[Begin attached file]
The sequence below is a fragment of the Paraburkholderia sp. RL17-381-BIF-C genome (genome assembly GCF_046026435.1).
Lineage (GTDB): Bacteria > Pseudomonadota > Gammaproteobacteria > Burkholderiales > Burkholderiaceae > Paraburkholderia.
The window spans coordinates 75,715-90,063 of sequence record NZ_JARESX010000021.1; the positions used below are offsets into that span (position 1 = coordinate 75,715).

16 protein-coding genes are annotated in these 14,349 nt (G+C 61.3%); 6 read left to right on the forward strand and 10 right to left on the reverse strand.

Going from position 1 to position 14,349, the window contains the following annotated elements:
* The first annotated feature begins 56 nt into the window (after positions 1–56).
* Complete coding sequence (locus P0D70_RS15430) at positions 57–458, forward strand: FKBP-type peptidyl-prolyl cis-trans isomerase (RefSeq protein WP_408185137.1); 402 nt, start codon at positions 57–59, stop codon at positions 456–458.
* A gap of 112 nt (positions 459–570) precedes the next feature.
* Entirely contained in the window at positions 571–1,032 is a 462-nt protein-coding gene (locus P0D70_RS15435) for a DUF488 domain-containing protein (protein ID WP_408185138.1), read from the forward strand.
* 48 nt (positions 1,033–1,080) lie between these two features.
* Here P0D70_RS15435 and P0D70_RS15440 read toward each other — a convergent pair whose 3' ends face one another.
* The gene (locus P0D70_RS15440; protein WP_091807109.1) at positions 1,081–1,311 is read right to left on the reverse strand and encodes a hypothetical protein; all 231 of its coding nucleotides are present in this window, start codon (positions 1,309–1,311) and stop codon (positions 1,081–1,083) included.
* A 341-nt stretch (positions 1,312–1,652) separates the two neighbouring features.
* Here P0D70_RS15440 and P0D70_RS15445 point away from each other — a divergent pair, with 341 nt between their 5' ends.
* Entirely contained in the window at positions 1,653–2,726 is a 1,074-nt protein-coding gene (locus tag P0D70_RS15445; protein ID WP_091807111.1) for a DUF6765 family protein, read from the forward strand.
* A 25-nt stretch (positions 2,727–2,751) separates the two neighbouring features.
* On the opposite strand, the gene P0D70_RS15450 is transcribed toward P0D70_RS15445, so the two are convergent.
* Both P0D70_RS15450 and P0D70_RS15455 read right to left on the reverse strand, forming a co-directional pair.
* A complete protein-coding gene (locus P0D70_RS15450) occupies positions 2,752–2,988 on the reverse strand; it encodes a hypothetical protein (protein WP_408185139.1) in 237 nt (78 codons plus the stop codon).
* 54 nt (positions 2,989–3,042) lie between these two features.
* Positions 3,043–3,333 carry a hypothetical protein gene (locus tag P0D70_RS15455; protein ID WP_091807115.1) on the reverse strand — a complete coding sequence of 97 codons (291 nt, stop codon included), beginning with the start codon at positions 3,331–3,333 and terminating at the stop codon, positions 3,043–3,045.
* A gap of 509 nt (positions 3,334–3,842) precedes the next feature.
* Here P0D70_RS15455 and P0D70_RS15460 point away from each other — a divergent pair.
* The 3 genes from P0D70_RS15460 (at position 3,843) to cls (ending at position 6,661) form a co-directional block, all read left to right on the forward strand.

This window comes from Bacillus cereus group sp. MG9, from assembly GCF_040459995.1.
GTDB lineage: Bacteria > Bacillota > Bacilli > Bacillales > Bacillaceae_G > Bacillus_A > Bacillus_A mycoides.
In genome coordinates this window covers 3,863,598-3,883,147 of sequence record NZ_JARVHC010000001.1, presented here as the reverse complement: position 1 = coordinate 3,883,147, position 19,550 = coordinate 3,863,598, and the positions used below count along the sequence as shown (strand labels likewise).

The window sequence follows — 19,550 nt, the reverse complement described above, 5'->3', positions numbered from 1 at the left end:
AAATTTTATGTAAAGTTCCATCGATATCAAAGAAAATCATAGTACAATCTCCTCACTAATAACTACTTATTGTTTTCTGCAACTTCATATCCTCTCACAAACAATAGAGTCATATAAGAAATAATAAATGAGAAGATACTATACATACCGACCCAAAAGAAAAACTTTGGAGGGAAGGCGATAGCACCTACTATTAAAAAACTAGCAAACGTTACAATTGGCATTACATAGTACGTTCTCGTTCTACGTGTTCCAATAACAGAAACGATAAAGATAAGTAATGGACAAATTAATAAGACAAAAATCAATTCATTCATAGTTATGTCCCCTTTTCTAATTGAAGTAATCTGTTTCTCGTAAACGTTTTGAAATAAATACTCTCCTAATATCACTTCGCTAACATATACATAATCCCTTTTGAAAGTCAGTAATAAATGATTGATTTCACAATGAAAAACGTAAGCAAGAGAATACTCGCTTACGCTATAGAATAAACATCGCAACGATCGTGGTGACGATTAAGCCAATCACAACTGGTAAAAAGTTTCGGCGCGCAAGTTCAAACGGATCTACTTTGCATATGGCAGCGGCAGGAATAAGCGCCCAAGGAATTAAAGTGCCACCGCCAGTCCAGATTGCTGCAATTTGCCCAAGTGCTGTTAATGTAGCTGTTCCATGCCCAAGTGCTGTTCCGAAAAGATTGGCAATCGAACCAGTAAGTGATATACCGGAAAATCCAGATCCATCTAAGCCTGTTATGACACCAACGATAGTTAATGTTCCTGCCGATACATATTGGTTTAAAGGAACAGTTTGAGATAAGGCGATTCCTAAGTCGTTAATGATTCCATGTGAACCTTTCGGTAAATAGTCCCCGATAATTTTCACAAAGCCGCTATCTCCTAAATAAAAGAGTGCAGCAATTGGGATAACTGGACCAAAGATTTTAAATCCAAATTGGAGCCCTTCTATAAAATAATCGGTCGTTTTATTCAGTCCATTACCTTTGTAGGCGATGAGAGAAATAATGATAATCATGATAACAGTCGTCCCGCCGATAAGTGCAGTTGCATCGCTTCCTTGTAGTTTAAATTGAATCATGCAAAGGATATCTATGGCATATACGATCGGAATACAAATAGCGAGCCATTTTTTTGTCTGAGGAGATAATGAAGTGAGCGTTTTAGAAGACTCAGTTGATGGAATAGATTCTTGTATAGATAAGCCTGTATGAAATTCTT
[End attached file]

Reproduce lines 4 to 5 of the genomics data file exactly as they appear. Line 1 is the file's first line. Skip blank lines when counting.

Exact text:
16 protein-coding genes are annotated in these 14,349 nt (G+C 61.3%); 6 read left to right on the forward strand and 10 right to left on the reverse strand.

Going from position 1 to position 14,349, the window contains the following annotated elements: